Can I get a box plot on an x-y-z graph?

How do you do this?; actually, for starters, how do you display 2 plots side by side?

Hi

I have a problem with an assumed real variable that are not inserted into equations if it is given an nummeric value. I have tried to make and example below:

> restart; > with(plottools); > with(linalg); >with(plots); > assume(theta, real); >A := e^(I*theta)

hi, suppose

integers:=[`$`(-10..10)]; selectremove(`<`,integers,0);

so this separates +ve and -ve. But, if the range of values are complex, how do we separate them based on the +ve and -ve of the real part of the complex number? i.e I want to separate all a +- bi from all -a +- bi.

thanks

Hello,

My equation is the following:

Y = 1 - ( sin (2*theta)/ (X+cos(2*theta)))^2

where theta=20 degrees = pi/9 and X= 0..30. How can I numerically calculate Y as a function of X. And also how can I plot Y(X),

Y(1/X) and Y(1/X^2). I like to do these for different theta values (i.e., theta=2*pi/9, theta= 3*pi/9,,,,,, theta=4*pi/9 ).

Thank you in anvance

Bengu

Can alone explain to me what is happening in this procedure? I know it is it is to generate a line p and an angle theta but don't understand what line and angle or how it does it.

In the help, it writes

BesselJ and BesselY are the Bessel functions of the first and second kinds, respectively. They satisfy Bessel's equation: 2 2 2 x y'' + x y' + (x - v ) y = 0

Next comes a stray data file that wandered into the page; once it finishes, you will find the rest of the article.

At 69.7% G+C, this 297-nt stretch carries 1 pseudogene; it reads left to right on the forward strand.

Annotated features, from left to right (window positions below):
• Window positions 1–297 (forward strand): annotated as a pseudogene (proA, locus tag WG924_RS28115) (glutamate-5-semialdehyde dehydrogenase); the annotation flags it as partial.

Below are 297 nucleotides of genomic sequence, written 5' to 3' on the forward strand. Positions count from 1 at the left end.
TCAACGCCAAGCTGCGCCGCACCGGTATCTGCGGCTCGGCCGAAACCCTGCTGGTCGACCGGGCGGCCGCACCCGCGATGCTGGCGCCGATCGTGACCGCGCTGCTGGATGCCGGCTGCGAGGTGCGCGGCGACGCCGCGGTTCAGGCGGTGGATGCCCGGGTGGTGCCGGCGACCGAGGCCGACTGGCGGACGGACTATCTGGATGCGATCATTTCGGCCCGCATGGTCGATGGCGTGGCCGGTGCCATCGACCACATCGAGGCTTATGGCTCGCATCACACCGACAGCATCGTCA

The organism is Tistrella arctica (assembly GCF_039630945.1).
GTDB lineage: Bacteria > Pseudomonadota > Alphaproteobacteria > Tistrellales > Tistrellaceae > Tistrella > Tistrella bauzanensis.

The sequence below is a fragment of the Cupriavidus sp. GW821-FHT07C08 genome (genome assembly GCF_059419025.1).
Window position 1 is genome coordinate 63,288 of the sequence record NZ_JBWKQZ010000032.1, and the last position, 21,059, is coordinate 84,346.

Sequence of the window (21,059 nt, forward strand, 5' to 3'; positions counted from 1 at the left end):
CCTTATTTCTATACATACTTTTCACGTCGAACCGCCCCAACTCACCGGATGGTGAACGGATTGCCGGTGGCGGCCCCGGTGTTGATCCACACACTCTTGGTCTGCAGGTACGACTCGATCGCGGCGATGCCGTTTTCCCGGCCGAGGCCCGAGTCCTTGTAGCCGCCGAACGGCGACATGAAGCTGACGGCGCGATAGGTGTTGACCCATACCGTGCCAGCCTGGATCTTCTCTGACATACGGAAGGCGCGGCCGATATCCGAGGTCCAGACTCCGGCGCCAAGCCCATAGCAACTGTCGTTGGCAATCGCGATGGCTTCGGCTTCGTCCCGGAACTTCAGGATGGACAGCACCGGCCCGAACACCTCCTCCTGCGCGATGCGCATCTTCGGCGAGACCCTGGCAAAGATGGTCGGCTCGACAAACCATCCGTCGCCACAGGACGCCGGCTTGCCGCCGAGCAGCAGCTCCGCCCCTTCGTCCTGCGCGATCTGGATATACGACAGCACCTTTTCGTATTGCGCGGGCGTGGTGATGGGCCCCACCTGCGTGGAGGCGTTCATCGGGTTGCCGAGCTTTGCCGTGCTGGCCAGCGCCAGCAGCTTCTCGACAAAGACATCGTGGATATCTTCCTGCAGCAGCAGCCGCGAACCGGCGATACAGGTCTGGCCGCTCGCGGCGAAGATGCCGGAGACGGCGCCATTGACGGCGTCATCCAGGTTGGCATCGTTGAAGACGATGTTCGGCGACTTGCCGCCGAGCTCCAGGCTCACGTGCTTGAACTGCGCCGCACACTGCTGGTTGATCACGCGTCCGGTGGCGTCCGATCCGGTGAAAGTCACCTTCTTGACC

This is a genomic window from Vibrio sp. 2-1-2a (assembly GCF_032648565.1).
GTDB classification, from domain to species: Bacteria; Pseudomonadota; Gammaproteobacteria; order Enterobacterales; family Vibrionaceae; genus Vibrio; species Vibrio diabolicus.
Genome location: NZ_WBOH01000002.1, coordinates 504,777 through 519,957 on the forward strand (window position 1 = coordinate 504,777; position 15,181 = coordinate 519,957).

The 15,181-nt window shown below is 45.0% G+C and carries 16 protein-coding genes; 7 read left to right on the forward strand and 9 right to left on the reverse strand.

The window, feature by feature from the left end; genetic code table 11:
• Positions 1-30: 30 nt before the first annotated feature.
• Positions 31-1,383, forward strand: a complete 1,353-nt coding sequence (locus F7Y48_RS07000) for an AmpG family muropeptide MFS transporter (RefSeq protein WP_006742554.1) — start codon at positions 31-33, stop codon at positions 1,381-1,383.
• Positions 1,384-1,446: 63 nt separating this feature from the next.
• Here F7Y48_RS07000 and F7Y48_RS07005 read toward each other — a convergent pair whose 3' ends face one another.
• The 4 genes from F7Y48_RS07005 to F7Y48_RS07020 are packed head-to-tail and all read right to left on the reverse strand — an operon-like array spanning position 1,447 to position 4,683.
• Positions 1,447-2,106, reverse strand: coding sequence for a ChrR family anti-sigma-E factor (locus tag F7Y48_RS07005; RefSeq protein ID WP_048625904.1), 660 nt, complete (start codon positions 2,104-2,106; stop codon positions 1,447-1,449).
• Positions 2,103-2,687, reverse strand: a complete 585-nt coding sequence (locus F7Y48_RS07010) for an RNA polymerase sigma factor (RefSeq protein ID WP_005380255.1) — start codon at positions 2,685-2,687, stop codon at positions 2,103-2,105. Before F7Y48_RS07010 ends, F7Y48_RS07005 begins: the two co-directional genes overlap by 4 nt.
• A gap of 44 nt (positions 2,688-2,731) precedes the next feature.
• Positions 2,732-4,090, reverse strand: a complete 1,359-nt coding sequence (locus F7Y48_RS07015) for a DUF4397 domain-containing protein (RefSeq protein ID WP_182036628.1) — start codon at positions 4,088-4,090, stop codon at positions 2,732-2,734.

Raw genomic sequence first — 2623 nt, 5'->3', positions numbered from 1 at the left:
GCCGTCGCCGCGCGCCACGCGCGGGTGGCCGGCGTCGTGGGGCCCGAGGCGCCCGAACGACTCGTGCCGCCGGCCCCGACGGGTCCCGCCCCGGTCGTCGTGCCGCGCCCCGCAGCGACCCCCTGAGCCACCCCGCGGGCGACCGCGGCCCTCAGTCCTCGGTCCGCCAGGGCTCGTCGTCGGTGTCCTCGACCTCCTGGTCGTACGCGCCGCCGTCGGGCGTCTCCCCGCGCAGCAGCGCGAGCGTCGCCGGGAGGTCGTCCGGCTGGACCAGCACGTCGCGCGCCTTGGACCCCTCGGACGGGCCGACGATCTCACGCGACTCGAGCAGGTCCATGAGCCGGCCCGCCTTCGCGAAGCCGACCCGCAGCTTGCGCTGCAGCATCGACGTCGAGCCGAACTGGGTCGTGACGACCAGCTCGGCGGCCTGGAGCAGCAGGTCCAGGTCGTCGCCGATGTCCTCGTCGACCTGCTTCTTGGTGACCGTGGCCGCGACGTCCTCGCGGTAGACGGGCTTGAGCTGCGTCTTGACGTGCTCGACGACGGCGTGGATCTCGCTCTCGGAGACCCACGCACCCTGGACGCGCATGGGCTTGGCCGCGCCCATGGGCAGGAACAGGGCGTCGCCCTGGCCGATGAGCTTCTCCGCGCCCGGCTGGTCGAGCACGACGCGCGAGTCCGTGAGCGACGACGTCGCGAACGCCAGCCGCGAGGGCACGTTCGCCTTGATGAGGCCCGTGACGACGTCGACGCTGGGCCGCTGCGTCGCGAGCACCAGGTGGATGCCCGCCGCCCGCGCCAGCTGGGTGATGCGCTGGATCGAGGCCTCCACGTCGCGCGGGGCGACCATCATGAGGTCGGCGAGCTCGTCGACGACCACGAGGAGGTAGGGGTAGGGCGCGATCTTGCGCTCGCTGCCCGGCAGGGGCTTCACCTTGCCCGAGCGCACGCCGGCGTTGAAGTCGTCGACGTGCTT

My problem is in statistics. I'm looking for the resulting normalized distribution funtion.

Given a sample has a normal distribution of trait A, and given a subgroup that posseses trait B with a different normal distribution of trait A. Waht would the distribution of trait A be if we eliminate the subgroup that posseses trait B.

The following example that assumes a subgroup of 20% does not yield the proper result.

f := x -> if(x<=0, 0, 1): #plot(f(x),x=-10..10): #plot(f,-10..10): plot(sum(f,i=-infinity..infinity),-10..10); plot(sum(f(i),i=-infinity..infinity),-10..10);

Why do the first two plots work, but the third and fourth doesn't? How do I plot the sum of this function in a specific range?

How do I get a closed-form expression?

I tried the following (e.g.):

> k[21] := t-> piecewise(t<0,0,p*(1-p)^t); {definition of descrete probability distribution, here: geometric distribution}

I want to calculate the derivative of Bessel, I do

In 13.01 (Linux) I see this.

> # works ok > plots:-spacecurve([sin(t),t,1],t=0..1,thickness=5); > # expect missing argument error, but loses kernel connection > plots:-spacecurve([sin(t),t,1],thickness=5);

Is it the same in 13.02, and on Windows, can anyone say?

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